VIVA

VIVA

Source:

Kum S, et al. Late-breaking clinical trials. Presented at: VIVA 20; Nov. 6-8, 2020 (virtual meeting).

Disclosures: Kum reports he has financial ties with Abbott Vascular, Bard Peripheral Vascular, Boston Scientific and Limflow. Malone is an employee of the FDA.
November 10, 2020
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Bioabsorbable scaffold benefits high-risk patients with infrapopliteal disease

Source:

Kum S, et al. Late-breaking clinical trials. Presented at: VIVA 20; Nov. 6-8, 2020 (virtual meeting).

Disclosures: Kum reports he has financial ties with Abbott Vascular, Bard Peripheral Vascular, Boston Scientific and Limflow. Malone is an employee of the FDA.
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In a pooled analysis of three single-center studies, a bioresorbable scaffold was associated with high rates of patency and low rates of adverse events at 2 years in high-risk patients with infrapopliteal artery lesions.

The 121 patients (mean age, 73 years; 57% with diabetes), all of whom were treated with the bioresorbable vascular scaffold (BVS; Absorb, Abbott Vascular), were Rutherford class 3 or higher (84% with chronic limb-threatening ischemia (CLTI); 75% with tissue loss) and had infrapopliteal artery stenosis 50% or greater or total occlusion, Steven Kum, MD, director of vascular surgery in the department of surgery, Changi General Hospital, Singapore, said during a presentation at VIVA 20.

stent
Source: Adobe Stock.

The patients had 161 lesions in 125 limbs treated with 189 BVS. Kum said 63% of the lesions were calcified, 22% were occluded and the median stenosis was 80%. He noted all patients were prescribed dual antiplatelet therapy for 6 months after revascularization.

At 2 years, primary patency was achieved in 86.6% of patients while 96.6% were free from clinically driven target lesion revascularization and the rate of major amputation was just 1.6%, Kum said, noting the results were similar to a 1-year pooled analysis of a similar population from five centers.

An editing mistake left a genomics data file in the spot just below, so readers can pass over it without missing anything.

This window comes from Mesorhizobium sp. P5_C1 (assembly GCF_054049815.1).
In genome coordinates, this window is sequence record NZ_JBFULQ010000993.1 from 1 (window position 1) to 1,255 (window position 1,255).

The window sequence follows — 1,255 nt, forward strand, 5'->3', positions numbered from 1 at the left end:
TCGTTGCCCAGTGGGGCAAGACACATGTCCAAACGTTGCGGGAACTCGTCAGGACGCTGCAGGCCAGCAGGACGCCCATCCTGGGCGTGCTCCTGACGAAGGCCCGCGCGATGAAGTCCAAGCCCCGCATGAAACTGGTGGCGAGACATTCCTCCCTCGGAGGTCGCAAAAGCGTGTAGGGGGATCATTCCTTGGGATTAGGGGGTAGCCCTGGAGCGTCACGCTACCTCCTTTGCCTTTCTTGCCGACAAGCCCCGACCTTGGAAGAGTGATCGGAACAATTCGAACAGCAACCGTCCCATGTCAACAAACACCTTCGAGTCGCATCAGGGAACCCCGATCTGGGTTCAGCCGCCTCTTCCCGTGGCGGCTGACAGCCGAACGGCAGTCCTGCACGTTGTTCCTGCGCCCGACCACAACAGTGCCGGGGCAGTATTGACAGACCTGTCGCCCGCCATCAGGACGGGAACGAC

The 2-year rate of overall survival was 85%, he said.

“This is the largest pooled analysis of patients with infrapopliteal vessels treated with BVS, showing results and 24 months,” Kum said during the presentation. “In CLTI, which is often plagued with low primary patency and high mortality, a BVS with drug delivery may have a role to play.”

The BVS was approved in the United States to treat CAD but was withdrawn by the manufacturer due to low sales driven by concern over stent thrombosis. A new generation of the product is in development.

“There’s less concern here with the thickness of the struts that may have been a concern in the coronaries,” Misti Malone, PhD, chief of the peripheral interventional devices branch of the FDA’s Center for Devices and Radiological Health, said during a discussion after the presentation. “So, we look at what are the benefits patients may expect vs. the risk. In the CTLI patient population, there is a very high amputation rate and often high mortality. This may offer support for them to continue walking. We think about how the device will act in that particular anatomy, in a different circulation with different lesion characteristics.”